The application review panel also reviews the applicant's writing skills. The writing sample could be an original essay or previously written research paper, essay, policy memo, or other document that demonstrates the applicant's writing and analytical skills.
Graduates are prepared to succeed in a wide variety of international affairs professions, including:
- business operations specialist
- career civil servant or contractor at the U.S. State Department, U.S. Department of Commerce or U.S. Treasury or Defense Department
- foreign service officer
- international political economist
- military officer or noncommissioned officer in strategic, special or tactical operations
- nonprofit or NGO analyst or program coordinator
- permanent staff for a member of Congress or Congressional committee
- public policy analyst
- U.S. government intelligence community policy analyst or program manager
Required Core Classes (9 credit hours)
IAL 501: Principles of Character Driven Leadership, 3 credit hours
Principals of Character Driven Leadership provides the student with the core concepts of character driven leadership defined as the commitment to do the right thing, the right way for the right reasons. The course focuses on values; individual, organizational, and national, along with ethics; culminating with a clear understanding of leadership. Students will explore the “leader in me” by examining the values that they embrace and the causes that they believe in, along with understanding “the environment I lead in” and the criticality of comprehending where they lead and who they lead.
IAL 502: U.S. National Security Policy, 3 credit hours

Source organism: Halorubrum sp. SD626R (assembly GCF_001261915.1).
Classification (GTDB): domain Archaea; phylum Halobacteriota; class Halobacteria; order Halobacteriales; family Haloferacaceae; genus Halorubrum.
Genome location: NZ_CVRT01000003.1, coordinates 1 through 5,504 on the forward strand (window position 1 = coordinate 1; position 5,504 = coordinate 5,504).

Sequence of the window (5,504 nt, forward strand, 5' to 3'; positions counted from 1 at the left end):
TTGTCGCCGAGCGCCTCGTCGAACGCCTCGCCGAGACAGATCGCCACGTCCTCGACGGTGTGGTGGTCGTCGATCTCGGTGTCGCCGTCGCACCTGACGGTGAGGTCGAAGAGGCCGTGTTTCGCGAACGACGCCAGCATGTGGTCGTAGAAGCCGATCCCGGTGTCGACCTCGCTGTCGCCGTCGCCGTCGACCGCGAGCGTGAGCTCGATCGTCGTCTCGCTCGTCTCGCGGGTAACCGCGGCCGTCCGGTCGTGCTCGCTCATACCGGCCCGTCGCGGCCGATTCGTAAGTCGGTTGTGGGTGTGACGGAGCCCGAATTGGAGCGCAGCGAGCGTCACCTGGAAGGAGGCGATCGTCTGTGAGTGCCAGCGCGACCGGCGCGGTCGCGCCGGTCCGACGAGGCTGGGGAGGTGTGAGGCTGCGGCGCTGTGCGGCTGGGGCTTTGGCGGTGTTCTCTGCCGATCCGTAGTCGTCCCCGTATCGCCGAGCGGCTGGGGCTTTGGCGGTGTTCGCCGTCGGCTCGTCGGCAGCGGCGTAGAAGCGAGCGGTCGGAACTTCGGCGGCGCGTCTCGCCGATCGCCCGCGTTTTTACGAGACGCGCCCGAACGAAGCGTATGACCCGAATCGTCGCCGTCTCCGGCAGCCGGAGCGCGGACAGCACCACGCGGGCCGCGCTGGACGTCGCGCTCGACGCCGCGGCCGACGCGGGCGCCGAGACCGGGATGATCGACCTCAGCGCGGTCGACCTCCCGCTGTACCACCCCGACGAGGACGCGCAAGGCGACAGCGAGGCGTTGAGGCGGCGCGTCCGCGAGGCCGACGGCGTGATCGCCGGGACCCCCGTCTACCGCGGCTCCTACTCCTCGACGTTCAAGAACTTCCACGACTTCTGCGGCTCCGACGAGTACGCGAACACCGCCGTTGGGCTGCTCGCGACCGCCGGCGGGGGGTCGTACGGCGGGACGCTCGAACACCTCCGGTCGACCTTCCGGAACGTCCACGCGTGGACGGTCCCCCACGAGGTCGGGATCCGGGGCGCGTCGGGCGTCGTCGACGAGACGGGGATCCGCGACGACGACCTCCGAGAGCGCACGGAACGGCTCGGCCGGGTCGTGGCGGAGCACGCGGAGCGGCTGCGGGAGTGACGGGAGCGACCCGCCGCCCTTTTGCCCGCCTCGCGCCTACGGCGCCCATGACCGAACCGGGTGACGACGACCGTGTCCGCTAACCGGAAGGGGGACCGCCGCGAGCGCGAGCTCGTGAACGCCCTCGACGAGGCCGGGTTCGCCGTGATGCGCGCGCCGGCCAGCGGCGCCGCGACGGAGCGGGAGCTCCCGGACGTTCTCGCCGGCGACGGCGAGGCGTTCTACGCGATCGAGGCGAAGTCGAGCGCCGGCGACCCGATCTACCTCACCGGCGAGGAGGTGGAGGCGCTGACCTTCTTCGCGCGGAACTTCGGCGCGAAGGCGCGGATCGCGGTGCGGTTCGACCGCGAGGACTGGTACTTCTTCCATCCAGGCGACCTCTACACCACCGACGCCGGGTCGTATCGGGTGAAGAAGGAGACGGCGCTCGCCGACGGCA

IAL 502 outlines the origins and current structure of America’s national security architecture. Using actual policy decisions, students will exercise the process of analysis, decision-making and translating into action, elements of the country’s national security agenda. The course will also include intensive analysis of the intent and outcome of such critical policy decisions and the leadership exercised by the participating decision-makers.
IAL 503: Applied International Leadership: Case Studies, 3 credit hours
IAL 503 builds on the theoretical and practical foundation of the development curriculum conveyed in IAL 501. During the semester, students will engage with faculty and with each other in multiple in-depth applied leadership scenarios, examining various aspects of leadership in international settings. The semester will culminate in individual student presentations analyzing a complex international leadership challenge. Case studies and scenarios in international settings with real-world choices and dilemmas that require group decision-making and leadership in a pressure-filled, crisis situation to achieve a peaceful and successful outcome.
Electives (18 credit hours)
Students will take six elective courses of their choice from a list of course offerings. These classes will cover a range of topics including regional focuses, leadership decision making, global issues, and international relation issues.
Culminating Experience (3 credit hours)
IAL 560: Capstone, 3 credit hours
In consultation and with the approval of the instructor, students research and identify a specific international affairs leadership challenge they will present at the conclusion of the degree program. The capstone product should be a visually rich 20-minute oral presentation that shows analytical rigor and defends a tangible strategic plan for achieving impact and positive change. The oral presentation must be accompanied by written back-up material that substantiates and defends the student’s policy analysis and proposal for action.
With over 250 programs in more than 65 countries (ranging from one week to one year), study abroad is possible for all ASU students wishing to gain global skills and knowledge in preparation for a 21st-century career. Students earn ASU credit for completed courses, while staying on track for graduation, and may apply financial aid and scholarships toward program costs. https://mystudyabroad.asu.edu
ASU offers this program in an online format with multiple enrollment sessions throughout the year. Applicants may view the program description and request more information here.